Crucial Roles of Carotenoids as Bacterial Endogenous Defense System for Bacterial Radioresistance of Deinococcus radiodurans

Published on May 27, 2021in bioRxiv
· DOI :10.1101/2021.05.26.445811
Yang Q (ZJOU: Zhejiang Ocean University), Qiao Yang (WHU: Wuhan University)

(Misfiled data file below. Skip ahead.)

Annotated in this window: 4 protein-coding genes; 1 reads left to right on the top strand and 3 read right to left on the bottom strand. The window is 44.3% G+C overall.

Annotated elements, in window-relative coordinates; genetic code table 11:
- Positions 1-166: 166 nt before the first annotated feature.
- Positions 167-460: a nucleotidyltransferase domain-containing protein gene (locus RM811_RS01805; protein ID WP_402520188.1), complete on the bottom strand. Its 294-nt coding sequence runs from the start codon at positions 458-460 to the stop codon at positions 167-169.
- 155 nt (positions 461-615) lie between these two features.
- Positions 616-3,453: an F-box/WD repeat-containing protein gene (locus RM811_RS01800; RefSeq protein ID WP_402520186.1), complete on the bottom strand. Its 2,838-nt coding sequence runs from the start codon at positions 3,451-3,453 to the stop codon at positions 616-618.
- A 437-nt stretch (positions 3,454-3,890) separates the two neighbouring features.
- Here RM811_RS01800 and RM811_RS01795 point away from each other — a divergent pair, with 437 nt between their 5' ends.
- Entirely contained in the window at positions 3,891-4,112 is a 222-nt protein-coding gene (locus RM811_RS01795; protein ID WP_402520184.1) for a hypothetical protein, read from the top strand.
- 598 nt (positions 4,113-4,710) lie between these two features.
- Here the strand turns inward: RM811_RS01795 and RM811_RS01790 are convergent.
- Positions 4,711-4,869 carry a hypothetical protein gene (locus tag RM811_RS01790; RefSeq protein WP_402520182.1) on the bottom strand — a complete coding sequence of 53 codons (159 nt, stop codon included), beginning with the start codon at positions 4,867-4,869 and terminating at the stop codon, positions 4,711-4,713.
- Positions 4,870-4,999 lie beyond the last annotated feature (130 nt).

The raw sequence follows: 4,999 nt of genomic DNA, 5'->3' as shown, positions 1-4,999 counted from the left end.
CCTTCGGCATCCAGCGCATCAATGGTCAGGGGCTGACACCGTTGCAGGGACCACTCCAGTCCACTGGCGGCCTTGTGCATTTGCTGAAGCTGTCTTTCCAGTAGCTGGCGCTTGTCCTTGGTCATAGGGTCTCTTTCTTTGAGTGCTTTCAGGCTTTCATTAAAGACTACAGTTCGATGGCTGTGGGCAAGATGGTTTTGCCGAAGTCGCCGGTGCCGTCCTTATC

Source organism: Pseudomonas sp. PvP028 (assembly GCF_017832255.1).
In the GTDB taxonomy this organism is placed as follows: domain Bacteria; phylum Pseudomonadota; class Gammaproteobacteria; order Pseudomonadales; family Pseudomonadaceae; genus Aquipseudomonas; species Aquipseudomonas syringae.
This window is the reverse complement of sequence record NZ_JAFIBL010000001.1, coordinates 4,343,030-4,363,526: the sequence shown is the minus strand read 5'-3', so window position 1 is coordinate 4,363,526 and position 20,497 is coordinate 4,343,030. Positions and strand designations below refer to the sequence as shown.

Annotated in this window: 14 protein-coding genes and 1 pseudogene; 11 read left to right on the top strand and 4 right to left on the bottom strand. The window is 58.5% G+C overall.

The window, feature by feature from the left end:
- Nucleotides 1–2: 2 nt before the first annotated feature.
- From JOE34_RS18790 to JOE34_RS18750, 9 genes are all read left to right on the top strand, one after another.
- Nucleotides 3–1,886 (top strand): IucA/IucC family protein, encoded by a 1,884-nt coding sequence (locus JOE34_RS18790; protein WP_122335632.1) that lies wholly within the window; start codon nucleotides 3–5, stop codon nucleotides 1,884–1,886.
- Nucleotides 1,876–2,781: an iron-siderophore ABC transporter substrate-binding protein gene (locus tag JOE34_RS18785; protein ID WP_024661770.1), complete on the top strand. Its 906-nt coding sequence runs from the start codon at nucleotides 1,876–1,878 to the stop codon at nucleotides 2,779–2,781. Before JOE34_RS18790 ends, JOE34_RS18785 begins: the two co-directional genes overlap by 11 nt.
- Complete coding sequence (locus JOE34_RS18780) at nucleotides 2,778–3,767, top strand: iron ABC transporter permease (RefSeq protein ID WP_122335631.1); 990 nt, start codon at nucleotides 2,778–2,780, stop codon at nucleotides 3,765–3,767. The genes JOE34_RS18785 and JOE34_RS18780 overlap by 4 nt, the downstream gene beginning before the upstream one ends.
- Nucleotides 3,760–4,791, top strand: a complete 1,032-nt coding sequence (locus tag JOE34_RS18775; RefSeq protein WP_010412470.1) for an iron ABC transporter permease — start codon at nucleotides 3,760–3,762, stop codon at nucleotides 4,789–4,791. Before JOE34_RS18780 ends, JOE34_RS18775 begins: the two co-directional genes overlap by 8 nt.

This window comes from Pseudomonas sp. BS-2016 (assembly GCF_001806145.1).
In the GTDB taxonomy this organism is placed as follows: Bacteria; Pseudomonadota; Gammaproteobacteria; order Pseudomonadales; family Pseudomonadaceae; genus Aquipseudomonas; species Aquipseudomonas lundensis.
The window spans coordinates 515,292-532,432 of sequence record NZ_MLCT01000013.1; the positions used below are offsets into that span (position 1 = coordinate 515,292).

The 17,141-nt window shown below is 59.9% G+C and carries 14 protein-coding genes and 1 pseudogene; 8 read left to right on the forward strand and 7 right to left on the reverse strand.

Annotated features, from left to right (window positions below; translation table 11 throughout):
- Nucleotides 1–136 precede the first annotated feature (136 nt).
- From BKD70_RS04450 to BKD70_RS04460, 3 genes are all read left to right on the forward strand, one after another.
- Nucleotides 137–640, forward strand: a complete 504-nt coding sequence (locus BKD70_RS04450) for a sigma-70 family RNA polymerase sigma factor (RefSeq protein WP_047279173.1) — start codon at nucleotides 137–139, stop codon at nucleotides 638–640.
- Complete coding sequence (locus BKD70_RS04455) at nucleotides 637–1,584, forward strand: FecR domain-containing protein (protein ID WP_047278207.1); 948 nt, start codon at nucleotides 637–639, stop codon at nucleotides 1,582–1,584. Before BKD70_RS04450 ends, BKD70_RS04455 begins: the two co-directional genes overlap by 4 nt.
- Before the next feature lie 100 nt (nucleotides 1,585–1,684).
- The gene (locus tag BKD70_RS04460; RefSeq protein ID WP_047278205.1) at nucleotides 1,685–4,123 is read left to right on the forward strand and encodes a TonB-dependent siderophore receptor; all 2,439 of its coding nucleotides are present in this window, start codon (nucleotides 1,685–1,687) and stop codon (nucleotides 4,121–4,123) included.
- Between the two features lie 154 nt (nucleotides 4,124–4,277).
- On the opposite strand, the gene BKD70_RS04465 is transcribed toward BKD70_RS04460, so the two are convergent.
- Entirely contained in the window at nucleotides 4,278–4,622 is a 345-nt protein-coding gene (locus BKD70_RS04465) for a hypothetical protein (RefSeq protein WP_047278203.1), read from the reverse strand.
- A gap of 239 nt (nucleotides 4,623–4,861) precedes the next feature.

Background. The central dogma of radiation biology is that the cytotoxic and mutagenic effects of radiation are principally the result of biological macromolecules (DNA, RNA, polysaccharides, proteins and lipids) damage caused during the course of irradiation. Previous studies on the radioresistance of the extremely radiation-resistant red-carotenoid-pigmented bacterium Deinococcus radiodurans have been focused on DNA repair system. However, relative little is known about the biochemical basis of the extraordinary recovery capacity of D. radiodurans for ionizing radiation and can include hundreds of DNA double-strand breaks. Methodology and Principal Findings. Here we identified a novel carotenoid in D. radiodurans and characterized the intracellular distribution of carotenoids. Following exposure to ionizing radiation, the wild-type parent of D. radiodurans survived much higher compared with radiation-sensitive colorless mutants screened by 60Co irradiation and by knockout of crtB or crtI genes for the carotenoid biosynthesis. Electron paramagnetic resonance spectroscopy analysis showed that two carotenoid can effectively scavenge radicals including superoxide anion and hydroxyl radical. Consistent results showing the substantial antioxidant abilities of the two carotenoids were obtained by UV-induction of bacteriophage {lambda} method in vivo, and the detectable reaction potentials of two carotenoids with nitric oxide evaluated by ultraviolet-visible near-infrared ray spectra assay. Conclusions and Significance. Our findings support the idea that the degree of bacterial 58 radioresistance of D. radiodurans is partly related to the levels of carotenoids in the cells. Carotenoids, as an important member of the structural and non-structural components of the cells, are endogenous scavengers of reactive oxygen species and can effectively quench radicals generated during irradiation. The current work suggests that carotenoids play a previously unrecognized protection role in the endogenous defense System that facilitates the recovery from radiation injury. And we propose a complete model to elucidate the mechanisms of extreme radioresistance in this remarkable bacterium.
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